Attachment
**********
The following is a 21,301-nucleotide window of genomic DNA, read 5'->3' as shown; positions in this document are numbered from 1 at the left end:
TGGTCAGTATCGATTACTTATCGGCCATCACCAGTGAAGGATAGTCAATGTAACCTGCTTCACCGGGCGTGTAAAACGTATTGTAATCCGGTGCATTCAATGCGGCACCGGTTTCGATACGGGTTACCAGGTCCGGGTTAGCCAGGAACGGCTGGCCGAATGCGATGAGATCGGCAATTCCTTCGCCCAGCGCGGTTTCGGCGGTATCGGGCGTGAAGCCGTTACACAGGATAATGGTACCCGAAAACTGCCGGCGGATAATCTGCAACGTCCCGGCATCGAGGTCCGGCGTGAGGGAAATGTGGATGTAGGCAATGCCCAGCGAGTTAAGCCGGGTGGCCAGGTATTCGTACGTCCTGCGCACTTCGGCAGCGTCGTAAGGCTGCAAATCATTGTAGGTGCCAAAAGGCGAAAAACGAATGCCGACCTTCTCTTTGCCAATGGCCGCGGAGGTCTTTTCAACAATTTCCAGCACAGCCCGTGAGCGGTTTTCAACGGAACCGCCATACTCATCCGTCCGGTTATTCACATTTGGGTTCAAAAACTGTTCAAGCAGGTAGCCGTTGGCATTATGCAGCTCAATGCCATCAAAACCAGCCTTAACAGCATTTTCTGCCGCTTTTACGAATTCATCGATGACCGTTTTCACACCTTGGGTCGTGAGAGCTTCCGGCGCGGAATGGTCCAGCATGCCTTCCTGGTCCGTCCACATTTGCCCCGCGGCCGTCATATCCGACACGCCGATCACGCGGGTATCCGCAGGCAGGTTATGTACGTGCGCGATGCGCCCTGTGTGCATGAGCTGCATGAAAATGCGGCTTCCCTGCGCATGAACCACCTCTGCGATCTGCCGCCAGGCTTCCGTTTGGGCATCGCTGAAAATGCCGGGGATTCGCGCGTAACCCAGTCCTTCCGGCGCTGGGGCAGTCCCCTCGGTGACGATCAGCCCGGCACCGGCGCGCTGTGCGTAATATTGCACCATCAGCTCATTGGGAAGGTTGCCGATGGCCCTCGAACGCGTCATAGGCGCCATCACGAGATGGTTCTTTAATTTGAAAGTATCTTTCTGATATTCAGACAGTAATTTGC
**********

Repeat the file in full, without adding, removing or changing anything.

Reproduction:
The following is a 21,301-nucleotide window of genomic DNA, read 5'->3' as shown; positions in this document are numbered from 1 at the left end:
TGGTCAGTATCGATTACTTATCGGCCATCACCAGTGAAGGATAGTCAATGTAACCTGCTTCACCGGGCGTGTAAAACGTATTGTAATCCGGTGCATTCAATGCGGCACCGGTTTCGATACGGGTTACCAGGTCCGGGTTAGCCAGGAACGGCTGGCCGAATGCGATGAGATCGGCAATTCCTTCGCCCAGCGCGGTTTCGGCGGTATCGGGCGTGAAGCCGTTACACAGGATAATGGTACCCGAAAACTGCCGGCGGATAATCTGCAACGTCCCGGCATCGAGGTCCGGCGTGAGGGAAATGTGGATGTAGGCAATGCCCAGCGAGTTAAGCCGGGTGGCCAGGTATTCGTACGTCCTGCGCACTTCGGCAGCGTCGTAAGGCTGCAAATCATTGTAGGTGCCAAAAGGCGAAAAACGAATGCCGACCTTCTCTTTGCCAATGGCCGCGGAGGTCTTTTCAACAATTTCCAGCACAGCCCGTGAGCGGTTTTCAACGGAACCGCCATACTCATCCGTCCGGTTATTCACATTTGGGTTCAAAAACTGTTCAAGCAGGTAGCCGTTGGCATTATGCAGCTCAATGCCATCAAAACCAGCCTTAACAGCATTTTCTGCCGCTTTTACGAATTCATCGATGACCGTTTTCACACCTTGGGTCGTGAGAGCTTCCGGCGCGGAATGGTCCAGCATGCCTTCCTGGTCCGTCCACATTTGCCCCGCGGCCGTCATATCCGACACGCCGATCACGCGGGTATCCGCAGGCAGGTTATGTACGTGCGCGATGCGCCCTGTGTGCATGAGCTGCATGAAAATGCGGCTTCCCTGCGCATGAACCACCTCTGCGATCTGCCGCCAGGCTTCCGTTTGGGCATCGCTGAAAATGCCGGGGATTCGCGCGTAACCCAGTCCTTCCGGCGCTGGGGCAGTCCCCTCGGTGACGATCAGCCCGGCACCGGCGCGCTGTGCGTAATATTGCACCATCAGCTCATTGGGAAGGTTGCCGATGGCCCTCGAACGCGTCATAGGCGCCATCACGAGATGGTTCTTTAATTTGAAAGTATCTTTCTGATATTCAGACAGTAATTTGC